Suite aux rencontres du Startup Weekend avec des mentors, des comptables, des avocats, le projet de Téléchanger est devenu plus précis, concret et réalisable. Ainsi, selon le fondateur, M. Julien Levac, cette nouvelle entreprise, œuvrant comme intermédiaire entre les entreprises et les particuliers utilisant les services en télécommunications et les fournisseurs en télécommunication existants, démontre clairement que des économies substantielles sont au rendez-vous. “Les ménages qui ont fait affaires avec Téléchanger ont économisé une moyenne annuelle de plus de 950$, ce qui représente 30% de leurs factures”, affirme-t-il.
L’équipe gagnante de la première édition, Liste École Scolaire, travaille également avec les entreprises de la région afin de développer d’un système d’achat en ligne de fourniture scolaire qui devrait voir le jour à l’été 2016. Elle a d’ailleurs pris possession de son bureau au sein de l’incubateur Technocentre offert grâce à un partenariat avec Innovation et Développement Économique Trois-Rivières (IDÉ).
L’écosystème entrepreneurial de la région peut donc se réjouir de l’arrivée de ces nouveaux joueurs qui permettront d’inspirer d’autres futurs entrepreneurs à se lancer en affaires également. Souhaitons que d’autres projets d’entreprises naîtront des suites de l’initiative du Startup Weekend et que les éditions futures permettront elles aussi de dynamiser le milieu entrepreneurial Mauricien.
A Montreal startup that wants to teach children about electronics is seeing strong success on Kickstarter, reaching its $25,000 goal on the second day of its crowdfunding campaign. MakerBloks are colourful blocks that allow children to create real electric circuits. A Kickstarter campaign to fund their creation launched on Tuesday morning, raising over $20,000 within 24-hours and reaching its goal on Wednesday afternoon. Francois Poirier, the CEO and creator of MakerBloks says he got the idea while working as a product designer. Clients would come to him with little more than a circuit board and his job was to make the products look good and be easy to use, but he says, “I actually had no idea what they had in their hand, the [printed circuit board] itself was a mystery to me.” Poirier says his then-seven-year-old niece was developing a strong interest in science and technology at the same time so he thought it would be fun for the two of them to learn about electronics together.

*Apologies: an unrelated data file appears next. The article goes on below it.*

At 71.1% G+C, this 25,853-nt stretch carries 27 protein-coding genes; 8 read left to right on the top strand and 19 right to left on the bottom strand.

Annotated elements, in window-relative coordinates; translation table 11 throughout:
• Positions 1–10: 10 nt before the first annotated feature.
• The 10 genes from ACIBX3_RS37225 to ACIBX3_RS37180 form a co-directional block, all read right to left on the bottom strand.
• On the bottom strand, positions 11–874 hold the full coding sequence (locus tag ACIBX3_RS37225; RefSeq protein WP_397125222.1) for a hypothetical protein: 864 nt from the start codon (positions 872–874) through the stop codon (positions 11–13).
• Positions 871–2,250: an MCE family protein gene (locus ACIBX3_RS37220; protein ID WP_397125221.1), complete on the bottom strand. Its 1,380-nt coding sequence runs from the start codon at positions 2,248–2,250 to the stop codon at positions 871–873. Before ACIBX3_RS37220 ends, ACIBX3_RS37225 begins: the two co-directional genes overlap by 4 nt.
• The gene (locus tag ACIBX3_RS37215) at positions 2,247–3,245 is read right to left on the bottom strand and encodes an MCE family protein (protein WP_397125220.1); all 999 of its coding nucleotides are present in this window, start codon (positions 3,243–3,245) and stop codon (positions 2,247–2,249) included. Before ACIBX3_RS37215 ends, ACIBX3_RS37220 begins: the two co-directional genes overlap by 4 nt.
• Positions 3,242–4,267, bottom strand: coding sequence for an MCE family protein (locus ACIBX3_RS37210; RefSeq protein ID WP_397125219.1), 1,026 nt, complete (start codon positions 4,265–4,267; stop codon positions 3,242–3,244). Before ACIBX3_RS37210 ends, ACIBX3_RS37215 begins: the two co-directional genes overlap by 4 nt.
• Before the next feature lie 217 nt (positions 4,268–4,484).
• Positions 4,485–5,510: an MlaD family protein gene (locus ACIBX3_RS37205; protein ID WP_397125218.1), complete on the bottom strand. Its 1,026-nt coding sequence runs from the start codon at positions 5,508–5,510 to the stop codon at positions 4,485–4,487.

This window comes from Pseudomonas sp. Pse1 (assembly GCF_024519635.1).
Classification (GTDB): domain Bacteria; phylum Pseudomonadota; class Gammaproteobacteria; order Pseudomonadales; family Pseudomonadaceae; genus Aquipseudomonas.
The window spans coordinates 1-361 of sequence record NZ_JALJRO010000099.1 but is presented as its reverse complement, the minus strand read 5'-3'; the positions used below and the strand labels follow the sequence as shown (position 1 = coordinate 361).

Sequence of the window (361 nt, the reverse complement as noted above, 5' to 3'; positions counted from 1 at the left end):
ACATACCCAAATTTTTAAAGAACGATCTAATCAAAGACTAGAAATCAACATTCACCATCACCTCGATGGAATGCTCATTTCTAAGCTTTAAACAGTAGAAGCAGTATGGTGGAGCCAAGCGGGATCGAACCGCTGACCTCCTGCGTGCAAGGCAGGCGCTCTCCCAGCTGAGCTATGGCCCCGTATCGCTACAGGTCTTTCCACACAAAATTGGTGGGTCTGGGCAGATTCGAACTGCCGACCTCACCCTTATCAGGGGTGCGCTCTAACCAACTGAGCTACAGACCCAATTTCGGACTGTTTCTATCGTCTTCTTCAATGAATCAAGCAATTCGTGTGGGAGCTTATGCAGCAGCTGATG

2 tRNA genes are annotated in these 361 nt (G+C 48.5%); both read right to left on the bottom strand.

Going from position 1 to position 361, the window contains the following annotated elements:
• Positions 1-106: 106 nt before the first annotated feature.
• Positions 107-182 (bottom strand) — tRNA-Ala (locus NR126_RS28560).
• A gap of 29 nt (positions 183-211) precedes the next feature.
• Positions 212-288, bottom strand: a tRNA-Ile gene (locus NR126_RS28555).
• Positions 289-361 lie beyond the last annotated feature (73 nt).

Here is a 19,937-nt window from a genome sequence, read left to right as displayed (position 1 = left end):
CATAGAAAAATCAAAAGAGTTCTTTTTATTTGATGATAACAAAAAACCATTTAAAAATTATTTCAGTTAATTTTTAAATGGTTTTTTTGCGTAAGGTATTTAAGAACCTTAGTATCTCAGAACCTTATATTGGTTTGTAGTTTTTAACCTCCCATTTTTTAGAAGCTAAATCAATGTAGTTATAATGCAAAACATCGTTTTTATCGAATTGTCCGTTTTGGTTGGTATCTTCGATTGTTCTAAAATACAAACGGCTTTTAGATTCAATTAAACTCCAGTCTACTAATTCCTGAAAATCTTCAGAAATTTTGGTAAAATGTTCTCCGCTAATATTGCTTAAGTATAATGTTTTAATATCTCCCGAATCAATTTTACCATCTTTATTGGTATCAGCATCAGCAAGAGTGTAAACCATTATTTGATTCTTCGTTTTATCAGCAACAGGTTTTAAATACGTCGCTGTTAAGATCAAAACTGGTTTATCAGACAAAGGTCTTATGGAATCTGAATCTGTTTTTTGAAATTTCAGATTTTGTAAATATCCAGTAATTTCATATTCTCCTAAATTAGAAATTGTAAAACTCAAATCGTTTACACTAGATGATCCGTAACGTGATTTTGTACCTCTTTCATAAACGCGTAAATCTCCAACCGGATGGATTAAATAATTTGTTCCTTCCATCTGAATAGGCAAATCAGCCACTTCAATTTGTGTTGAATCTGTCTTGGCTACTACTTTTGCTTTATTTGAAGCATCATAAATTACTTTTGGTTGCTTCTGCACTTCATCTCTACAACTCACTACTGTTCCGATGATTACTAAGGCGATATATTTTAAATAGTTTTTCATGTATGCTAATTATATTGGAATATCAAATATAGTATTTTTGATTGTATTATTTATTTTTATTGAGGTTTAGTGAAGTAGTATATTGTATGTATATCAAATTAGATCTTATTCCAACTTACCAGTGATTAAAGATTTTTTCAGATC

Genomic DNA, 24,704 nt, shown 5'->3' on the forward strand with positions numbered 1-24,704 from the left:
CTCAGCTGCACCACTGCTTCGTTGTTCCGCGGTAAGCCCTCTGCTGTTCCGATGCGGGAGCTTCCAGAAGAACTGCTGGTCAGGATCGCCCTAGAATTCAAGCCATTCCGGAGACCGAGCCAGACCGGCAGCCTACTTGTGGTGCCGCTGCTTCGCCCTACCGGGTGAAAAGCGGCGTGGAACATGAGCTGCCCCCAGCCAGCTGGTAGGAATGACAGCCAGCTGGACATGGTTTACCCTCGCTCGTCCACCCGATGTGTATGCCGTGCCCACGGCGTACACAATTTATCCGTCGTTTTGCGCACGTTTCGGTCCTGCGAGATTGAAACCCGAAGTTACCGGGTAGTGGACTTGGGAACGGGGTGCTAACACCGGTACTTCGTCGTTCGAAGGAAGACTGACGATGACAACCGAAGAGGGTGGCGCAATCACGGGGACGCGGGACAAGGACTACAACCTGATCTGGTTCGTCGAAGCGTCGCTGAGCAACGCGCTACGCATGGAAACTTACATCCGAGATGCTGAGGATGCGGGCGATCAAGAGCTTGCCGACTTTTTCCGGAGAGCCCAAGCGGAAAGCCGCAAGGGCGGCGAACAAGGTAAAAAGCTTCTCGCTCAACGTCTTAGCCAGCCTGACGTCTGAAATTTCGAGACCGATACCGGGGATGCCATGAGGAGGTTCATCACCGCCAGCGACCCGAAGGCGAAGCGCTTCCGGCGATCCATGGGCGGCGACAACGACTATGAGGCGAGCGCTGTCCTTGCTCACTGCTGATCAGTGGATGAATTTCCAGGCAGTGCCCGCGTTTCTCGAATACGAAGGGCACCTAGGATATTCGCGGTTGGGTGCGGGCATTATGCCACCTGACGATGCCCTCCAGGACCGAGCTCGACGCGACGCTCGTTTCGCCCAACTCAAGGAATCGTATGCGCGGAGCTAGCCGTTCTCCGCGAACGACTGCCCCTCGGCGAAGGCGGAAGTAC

“I looked at all the different ways to do it, software, books, DVDs and toys,” he says, but nothing fit. When it comes to toys, he says, “they are all bad, they are all using outdated technology.” He says the toys on the market might make sense to engineers but they don’t make sense to a six-year-old. Having worked as a consultant for Mega Brands, he thought about creating an educational tool that involved bright plastic blocks.